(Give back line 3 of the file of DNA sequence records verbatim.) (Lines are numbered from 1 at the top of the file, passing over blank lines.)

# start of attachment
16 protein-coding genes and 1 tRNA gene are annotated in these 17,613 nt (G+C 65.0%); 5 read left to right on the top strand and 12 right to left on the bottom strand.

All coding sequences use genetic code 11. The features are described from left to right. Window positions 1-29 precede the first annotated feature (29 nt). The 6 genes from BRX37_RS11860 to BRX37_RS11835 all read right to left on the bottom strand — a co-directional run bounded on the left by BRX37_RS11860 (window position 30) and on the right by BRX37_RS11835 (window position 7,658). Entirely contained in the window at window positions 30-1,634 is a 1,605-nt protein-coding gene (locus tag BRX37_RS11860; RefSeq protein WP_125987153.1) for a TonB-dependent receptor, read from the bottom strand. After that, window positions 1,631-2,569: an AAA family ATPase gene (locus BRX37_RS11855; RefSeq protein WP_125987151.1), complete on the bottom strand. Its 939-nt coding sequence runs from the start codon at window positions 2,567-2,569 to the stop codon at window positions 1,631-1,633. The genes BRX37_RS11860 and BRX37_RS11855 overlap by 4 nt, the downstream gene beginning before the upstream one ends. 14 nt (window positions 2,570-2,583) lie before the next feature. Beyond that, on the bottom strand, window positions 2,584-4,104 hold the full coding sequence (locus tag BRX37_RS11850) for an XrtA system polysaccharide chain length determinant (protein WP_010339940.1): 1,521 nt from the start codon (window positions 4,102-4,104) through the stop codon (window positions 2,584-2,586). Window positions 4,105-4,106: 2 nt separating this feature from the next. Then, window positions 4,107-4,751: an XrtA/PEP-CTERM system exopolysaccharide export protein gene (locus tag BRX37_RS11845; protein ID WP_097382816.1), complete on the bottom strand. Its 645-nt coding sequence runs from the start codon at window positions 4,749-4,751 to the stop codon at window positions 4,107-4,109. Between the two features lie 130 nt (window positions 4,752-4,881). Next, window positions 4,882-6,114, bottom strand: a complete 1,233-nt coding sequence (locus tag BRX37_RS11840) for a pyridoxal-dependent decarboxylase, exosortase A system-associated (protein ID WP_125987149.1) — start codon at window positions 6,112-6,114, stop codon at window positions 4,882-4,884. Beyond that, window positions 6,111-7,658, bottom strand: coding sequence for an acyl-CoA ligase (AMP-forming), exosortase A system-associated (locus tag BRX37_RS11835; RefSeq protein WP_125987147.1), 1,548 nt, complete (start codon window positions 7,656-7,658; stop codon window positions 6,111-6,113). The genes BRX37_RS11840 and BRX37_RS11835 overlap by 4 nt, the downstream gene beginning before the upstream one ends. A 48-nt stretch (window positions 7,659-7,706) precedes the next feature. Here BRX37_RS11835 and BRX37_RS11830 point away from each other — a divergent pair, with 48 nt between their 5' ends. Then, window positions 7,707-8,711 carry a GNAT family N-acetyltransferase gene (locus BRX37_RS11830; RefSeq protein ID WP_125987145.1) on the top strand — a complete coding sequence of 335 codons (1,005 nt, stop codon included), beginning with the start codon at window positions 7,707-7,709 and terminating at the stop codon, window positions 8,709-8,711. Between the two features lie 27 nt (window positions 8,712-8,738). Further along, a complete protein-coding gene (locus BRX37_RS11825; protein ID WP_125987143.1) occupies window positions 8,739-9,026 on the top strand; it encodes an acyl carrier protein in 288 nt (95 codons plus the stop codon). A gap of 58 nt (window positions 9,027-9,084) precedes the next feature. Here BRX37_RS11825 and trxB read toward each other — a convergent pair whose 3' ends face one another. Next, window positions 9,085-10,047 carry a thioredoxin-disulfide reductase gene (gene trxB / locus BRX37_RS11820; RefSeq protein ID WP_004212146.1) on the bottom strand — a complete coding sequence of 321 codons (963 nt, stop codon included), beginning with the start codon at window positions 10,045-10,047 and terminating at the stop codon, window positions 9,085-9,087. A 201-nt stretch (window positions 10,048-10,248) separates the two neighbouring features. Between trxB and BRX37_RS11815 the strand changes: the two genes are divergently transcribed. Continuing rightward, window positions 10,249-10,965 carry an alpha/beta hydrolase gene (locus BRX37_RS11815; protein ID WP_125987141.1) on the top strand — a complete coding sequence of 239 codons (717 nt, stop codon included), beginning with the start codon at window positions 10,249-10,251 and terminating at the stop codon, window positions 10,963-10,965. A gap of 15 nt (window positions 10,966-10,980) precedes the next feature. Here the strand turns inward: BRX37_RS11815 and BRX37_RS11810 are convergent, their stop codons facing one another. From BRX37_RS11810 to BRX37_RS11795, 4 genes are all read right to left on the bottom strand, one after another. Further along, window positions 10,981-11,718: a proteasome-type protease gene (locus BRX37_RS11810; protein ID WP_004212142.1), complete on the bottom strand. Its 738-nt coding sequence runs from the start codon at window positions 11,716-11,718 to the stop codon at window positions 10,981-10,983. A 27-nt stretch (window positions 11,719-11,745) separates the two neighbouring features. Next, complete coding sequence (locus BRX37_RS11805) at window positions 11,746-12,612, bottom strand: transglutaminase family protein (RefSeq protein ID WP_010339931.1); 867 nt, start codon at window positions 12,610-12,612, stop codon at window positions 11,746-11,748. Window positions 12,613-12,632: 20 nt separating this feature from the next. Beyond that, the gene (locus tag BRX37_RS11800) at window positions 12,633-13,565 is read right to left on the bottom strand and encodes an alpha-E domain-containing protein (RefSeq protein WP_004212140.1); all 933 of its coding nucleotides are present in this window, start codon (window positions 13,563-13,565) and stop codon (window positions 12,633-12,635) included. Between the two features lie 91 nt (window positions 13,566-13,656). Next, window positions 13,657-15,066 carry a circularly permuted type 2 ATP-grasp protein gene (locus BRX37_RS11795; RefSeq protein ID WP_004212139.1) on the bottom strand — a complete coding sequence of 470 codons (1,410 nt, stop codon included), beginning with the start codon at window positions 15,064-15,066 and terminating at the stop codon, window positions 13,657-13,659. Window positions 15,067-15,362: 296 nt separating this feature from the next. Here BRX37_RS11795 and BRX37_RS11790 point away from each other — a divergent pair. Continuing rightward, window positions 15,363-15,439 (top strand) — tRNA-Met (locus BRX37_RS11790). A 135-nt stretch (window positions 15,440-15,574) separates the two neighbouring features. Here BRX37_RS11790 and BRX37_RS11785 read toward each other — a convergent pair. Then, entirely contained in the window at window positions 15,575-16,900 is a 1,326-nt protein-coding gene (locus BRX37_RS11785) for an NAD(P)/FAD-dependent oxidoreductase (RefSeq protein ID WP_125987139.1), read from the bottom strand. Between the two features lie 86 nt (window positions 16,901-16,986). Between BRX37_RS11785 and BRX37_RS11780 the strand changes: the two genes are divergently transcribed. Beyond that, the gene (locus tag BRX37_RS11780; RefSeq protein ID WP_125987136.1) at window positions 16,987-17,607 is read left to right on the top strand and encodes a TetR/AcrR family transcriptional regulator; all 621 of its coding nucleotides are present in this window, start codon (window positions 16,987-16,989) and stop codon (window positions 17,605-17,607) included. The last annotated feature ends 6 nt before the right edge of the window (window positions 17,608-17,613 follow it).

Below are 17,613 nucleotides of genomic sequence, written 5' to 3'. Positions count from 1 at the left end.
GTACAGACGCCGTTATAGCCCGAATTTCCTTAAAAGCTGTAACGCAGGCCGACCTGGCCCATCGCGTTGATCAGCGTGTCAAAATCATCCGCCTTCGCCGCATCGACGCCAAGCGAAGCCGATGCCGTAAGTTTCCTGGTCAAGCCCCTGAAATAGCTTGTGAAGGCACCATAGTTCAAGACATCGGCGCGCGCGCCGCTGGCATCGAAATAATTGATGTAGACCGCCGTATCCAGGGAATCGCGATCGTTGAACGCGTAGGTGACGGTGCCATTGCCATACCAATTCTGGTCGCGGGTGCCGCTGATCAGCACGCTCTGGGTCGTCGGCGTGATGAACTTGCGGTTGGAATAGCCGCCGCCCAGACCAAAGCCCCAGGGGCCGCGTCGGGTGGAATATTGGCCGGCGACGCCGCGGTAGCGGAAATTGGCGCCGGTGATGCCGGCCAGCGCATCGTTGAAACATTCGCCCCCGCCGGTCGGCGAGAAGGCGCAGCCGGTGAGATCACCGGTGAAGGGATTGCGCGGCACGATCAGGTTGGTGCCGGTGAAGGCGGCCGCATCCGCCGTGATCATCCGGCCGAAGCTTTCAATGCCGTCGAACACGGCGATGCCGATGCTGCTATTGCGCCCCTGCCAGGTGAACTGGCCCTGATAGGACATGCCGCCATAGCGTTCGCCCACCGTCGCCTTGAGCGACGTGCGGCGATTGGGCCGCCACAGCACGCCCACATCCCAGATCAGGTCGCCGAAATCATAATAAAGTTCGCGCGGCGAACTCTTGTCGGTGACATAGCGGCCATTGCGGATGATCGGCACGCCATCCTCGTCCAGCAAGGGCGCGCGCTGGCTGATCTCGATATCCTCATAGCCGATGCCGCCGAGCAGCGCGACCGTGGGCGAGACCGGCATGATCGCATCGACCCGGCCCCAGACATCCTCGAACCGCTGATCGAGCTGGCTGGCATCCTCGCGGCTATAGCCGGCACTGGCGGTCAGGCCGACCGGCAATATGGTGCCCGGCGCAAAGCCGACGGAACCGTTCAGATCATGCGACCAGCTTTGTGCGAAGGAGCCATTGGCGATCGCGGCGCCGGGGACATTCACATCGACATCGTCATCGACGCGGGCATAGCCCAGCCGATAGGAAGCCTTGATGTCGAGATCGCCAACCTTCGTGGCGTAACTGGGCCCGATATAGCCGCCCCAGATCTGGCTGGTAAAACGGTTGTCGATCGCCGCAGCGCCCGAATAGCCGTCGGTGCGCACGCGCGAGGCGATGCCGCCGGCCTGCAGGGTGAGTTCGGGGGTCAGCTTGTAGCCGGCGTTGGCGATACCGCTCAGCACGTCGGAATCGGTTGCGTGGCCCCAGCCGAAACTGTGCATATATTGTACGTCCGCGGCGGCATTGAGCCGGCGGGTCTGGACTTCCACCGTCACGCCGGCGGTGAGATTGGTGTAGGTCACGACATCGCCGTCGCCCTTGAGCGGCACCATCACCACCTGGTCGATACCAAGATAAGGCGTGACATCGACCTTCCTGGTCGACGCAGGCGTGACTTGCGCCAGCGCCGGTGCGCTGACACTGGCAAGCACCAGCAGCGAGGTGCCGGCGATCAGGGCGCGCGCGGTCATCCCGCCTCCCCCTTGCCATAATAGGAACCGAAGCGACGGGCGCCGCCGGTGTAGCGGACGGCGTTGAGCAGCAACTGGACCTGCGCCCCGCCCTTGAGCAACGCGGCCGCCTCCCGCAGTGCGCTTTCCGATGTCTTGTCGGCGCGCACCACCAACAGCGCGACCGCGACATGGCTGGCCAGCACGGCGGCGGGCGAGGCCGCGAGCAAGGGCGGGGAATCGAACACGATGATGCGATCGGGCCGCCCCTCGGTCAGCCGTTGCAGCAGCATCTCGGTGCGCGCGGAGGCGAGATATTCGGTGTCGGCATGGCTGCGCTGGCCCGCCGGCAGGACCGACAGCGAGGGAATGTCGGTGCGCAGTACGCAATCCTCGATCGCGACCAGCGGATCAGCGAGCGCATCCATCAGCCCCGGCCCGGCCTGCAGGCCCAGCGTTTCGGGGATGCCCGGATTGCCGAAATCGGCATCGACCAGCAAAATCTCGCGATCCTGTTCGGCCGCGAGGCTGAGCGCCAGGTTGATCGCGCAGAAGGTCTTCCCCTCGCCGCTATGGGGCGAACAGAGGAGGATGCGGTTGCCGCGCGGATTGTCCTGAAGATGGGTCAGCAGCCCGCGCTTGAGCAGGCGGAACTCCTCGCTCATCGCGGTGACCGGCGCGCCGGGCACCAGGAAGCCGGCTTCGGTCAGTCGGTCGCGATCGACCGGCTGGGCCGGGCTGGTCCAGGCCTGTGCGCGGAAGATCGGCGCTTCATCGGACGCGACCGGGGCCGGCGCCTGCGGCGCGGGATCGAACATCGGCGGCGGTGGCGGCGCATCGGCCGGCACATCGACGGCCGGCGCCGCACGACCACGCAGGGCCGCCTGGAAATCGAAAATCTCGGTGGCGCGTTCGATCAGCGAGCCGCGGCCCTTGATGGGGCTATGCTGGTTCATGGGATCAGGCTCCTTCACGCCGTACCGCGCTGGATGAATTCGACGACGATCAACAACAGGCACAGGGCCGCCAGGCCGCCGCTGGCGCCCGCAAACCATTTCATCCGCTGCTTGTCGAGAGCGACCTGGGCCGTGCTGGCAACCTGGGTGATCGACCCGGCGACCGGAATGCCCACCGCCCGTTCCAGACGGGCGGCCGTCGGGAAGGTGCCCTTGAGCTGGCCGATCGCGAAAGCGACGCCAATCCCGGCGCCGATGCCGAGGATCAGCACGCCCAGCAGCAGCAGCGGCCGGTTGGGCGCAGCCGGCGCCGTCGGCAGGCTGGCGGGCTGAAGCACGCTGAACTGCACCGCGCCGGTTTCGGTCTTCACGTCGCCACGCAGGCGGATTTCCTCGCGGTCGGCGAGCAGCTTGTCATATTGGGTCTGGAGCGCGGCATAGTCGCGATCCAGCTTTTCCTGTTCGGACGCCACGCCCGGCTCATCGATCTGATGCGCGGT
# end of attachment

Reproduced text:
Below are 17,613 nucleotides of genomic sequence, written 5' to 3'. Positions count from 1 at the left end.